Europe has entered a period of transition of its leaders. Most of the current political leadership of Europe is either weak or on its way out of power. This is occurring at the end of an annus horribilis in which the European Project suffered a number of self-inflicted wounds and is left wondering about its future. Will this period of a leadership vacuum be replaced by an era of a new type of collaborative leadership, or will much of Europe yield to the temptation of charismatic and populist figures who will only deepen the current leadership deficit? What is needed is a longer-term approach to the definition of effective leadership rather than the short-term electoral-cycle-oriented one favouring "clever" leadership. The new generation of European leaders will have to recommit to the European dream. They will have to avoid the easy temptation to bash Brussels, blaming the domestic problems of their nations on Europe and they will have to find ways to create more transparent and effective links between their publics and the EU.
Will the W Factor Change the World Bank's Development Agenda?
For the moment, there is little on which to base an assessment of the new World Bank presidency. But there are two major problem areas in which Wolfowitz will have to intervene and qualify himself. The first is the type of approach that the Bank will adopt in relation to the new international agenda on development cooperation. In the wake of 9/11, the new development agenda has become increasingly intertwined and at times overlapping with the security agenda, with the risk of subordinating the former to the latter. The second is the fundamental issue of the Bank's institutional mission and organisational set-up, whether it should be more of a bank or a development agency, directed at fostering the economic development of the emerging countries or combating poverty and sustaining the poorer countries. Wolfowitz will be under pressure to come up with a credible solution to the World Bank's problems of ambiguity, institutional incoherence and difficulties in translating its strategic guidelines into operational realities.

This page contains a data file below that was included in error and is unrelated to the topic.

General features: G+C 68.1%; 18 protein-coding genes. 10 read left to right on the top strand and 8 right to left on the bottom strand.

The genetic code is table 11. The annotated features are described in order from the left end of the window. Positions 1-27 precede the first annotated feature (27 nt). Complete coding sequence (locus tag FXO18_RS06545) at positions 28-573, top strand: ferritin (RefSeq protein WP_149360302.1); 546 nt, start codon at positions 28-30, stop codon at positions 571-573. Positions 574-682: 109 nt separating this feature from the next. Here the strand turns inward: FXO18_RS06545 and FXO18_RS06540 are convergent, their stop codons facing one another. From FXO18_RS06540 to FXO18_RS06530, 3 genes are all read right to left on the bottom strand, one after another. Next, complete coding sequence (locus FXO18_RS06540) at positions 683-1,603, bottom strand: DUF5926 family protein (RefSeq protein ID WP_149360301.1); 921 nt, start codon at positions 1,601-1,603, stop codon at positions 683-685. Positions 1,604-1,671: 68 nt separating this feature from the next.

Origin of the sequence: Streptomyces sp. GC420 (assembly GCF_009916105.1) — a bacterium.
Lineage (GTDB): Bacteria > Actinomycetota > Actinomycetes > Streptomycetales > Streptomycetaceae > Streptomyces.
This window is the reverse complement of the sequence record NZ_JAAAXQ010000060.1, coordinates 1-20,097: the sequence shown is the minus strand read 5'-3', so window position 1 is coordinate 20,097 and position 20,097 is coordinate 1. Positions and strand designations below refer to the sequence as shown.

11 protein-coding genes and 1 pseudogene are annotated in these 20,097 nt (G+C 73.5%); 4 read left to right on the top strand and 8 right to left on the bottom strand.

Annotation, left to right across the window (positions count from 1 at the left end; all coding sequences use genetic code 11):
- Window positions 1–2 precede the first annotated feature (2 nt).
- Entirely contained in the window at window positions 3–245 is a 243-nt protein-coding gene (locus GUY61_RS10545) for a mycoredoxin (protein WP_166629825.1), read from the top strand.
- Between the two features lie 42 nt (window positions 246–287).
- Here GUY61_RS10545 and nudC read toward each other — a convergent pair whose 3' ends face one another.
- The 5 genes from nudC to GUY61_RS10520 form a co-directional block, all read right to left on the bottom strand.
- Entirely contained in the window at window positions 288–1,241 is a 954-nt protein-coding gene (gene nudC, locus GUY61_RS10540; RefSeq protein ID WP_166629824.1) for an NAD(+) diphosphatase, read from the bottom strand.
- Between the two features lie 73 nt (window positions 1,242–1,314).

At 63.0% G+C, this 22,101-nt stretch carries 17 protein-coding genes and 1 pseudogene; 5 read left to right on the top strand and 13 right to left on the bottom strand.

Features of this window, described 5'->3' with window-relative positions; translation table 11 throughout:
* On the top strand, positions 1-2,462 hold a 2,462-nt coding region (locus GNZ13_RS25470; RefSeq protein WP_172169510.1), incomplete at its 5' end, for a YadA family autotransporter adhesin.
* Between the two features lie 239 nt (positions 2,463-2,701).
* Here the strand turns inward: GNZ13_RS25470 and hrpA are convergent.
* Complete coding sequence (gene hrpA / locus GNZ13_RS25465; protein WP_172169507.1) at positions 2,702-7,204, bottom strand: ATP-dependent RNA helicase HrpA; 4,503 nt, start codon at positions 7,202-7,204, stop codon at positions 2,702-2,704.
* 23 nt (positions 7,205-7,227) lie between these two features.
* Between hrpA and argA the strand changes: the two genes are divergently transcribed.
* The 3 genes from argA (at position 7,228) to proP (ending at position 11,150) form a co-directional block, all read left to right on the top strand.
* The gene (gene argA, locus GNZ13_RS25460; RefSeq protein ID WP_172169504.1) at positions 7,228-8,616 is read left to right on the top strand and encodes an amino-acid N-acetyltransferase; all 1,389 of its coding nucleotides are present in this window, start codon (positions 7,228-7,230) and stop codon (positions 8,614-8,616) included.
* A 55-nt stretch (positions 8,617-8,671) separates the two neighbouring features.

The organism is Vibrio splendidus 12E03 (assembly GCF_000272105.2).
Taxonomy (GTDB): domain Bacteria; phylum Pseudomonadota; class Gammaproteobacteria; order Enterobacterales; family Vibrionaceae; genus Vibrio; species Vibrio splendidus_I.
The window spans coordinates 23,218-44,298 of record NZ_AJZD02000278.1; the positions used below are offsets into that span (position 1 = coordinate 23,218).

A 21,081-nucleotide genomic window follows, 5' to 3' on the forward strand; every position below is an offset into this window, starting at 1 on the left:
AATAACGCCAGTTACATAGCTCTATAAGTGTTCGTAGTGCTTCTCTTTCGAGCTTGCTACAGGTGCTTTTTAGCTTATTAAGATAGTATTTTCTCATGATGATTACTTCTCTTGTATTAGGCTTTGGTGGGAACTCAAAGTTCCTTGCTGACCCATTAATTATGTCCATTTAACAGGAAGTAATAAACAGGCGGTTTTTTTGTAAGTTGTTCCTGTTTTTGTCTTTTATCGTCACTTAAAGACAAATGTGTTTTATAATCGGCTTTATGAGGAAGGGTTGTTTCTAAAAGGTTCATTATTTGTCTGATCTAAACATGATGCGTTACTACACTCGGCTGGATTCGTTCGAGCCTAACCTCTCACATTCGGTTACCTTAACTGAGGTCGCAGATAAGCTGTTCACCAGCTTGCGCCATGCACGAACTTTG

The New World Bank Presidency: Waiting for the Wolf to Bite
In the second half of the nineties, the World Bank acknowledged that development policy should be based on evidence and started developing tools and methods to analyse what policies are needed to reduce poverty. More recently, however, it started to abandon reforms enhancing sustainability, ownership and public participation, drawing back progressively toward its core business of lending for infrastructure and deep macro-economic reforms. In the absence of clear indications as to what road the new president of the World Bank, Paul Wolfowitz, plans to take, civil society will be monitoring the outcome of all those key multi-stakeholder processes still pending in which it and and other development actors have been deeply involved in the last ten years. Three important areas are analysis of poverty and social impact of the World Bank's Poverty Reduction Strategies, actions following publication of the report by the World Commission on Dams, and strategies based on the findings of the Extractive Industry Review.
Book Review and Notes
American Foreign Policy in the Twenty-first Century
IAI Library Notes